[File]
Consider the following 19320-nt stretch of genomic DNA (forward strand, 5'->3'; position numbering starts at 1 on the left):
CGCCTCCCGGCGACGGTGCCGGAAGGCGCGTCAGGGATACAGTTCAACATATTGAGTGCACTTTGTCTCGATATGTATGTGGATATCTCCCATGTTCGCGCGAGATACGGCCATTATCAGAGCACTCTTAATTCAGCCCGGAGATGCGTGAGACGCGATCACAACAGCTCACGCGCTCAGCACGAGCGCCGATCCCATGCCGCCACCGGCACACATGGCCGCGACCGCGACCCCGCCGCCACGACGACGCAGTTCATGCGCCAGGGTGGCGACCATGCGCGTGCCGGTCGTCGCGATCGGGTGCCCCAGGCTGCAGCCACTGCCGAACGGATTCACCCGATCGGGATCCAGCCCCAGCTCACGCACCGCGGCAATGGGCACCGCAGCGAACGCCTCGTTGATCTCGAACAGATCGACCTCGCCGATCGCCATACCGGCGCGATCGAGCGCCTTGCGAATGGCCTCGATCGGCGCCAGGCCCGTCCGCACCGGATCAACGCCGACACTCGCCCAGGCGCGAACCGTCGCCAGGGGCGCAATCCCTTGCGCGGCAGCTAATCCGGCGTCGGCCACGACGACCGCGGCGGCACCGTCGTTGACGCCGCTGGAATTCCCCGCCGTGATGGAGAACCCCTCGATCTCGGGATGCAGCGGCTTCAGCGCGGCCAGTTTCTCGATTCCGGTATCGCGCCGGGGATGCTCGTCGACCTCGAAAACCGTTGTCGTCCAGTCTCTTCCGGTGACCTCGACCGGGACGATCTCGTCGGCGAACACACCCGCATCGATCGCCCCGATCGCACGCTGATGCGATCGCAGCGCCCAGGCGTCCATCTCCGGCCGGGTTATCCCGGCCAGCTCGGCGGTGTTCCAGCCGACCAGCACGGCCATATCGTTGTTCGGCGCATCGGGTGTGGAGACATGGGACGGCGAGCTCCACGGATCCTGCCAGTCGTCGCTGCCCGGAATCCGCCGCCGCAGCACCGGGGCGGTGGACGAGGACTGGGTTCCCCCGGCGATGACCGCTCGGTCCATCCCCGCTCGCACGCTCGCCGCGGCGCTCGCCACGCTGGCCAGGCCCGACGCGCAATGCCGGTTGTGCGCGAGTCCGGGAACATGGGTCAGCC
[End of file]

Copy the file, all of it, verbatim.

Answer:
Consider the following 19320-nt stretch of genomic DNA (forward strand, 5'->3'; position numbering starts at 1 on the left):
CGCCTCCCGGCGACGGTGCCGGAAGGCGCGTCAGGGATACAGTTCAACATATTGAGTGCACTTTGTCTCGATATGTATGTGGATATCTCCCATGTTCGCGCGAGATACGGCCATTATCAGAGCACTCTTAATTCAGCCCGGAGATGCGTGAGACGCGATCACAACAGCTCACGCGCTCAGCACGAGCGCCGATCCCATGCCGCCACCGGCACACATGGCCGCGACCGCGACCCCGCCGCCACGACGACGCAGTTCATGCGCCAGGGTGGCGACCATGCGCGTGCCGGTCGTCGCGATCGGGTGCCCCAGGCTGCAGCCACTGCCGAACGGATTCACCCGATCGGGATCCAGCCCCAGCTCACGCACCGCGGCAATGGGCACCGCAGCGAACGCCTCGTTGATCTCGAACAGATCGACCTCGCCGATCGCCATACCGGCGCGATCGAGCGCCTTGCGAATGGCCTCGATCGGCGCCAGGCCCGTCCGCACCGGATCAACGCCGACACTCGCCCAGGCGCGAACCGTCGCCAGGGGCGCAATCCCTTGCGCGGCAGCTAATCCGGCGTCGGCCACGACGACCGCGGCGGCACCGTCGTTGACGCCGCTGGAATTCCCCGCCGTGATGGAGAACCCCTCGATCTCGGGATGCAGCGGCTTCAGCGCGGCCAGTTTCTCGATTCCGGTATCGCGCCGGGGATGCTCGTCGACCTCGAAAACCGTTGTCGTCCAGTCTCTTCCGGTGACCTCGACCGGGACGATCTCGTCGGCGAACACACCCGCATCGATCGCCCCGATCGCACGCTGATGCGATCGCAGCGCCCAGGCGTCCATCTCCGGCCGGGTTATCCCGGCCAGCTCGGCGGTGTTCCAGCCGACCAGCACGGCCATATCGTTGTTCGGCGCATCGGGTGTGGAGACATGGGACGGCGAGCTCCACGGATCCTGCCAGTCGTCGCTGCCCGGAATCCGCCGCCGCAGCACCGGGGCGGTGGACGAGGACTGGGTTCCCCCGGCGATGACCGCTCGGTCCATCCCCGCTCGCACGCTCGCCGCGGCGCTCGCCACGCTGGCCAGGCCCGACGCGCAATGCCGGTTGTGCGCGAGTCCGGGAACATGGGTCAGCC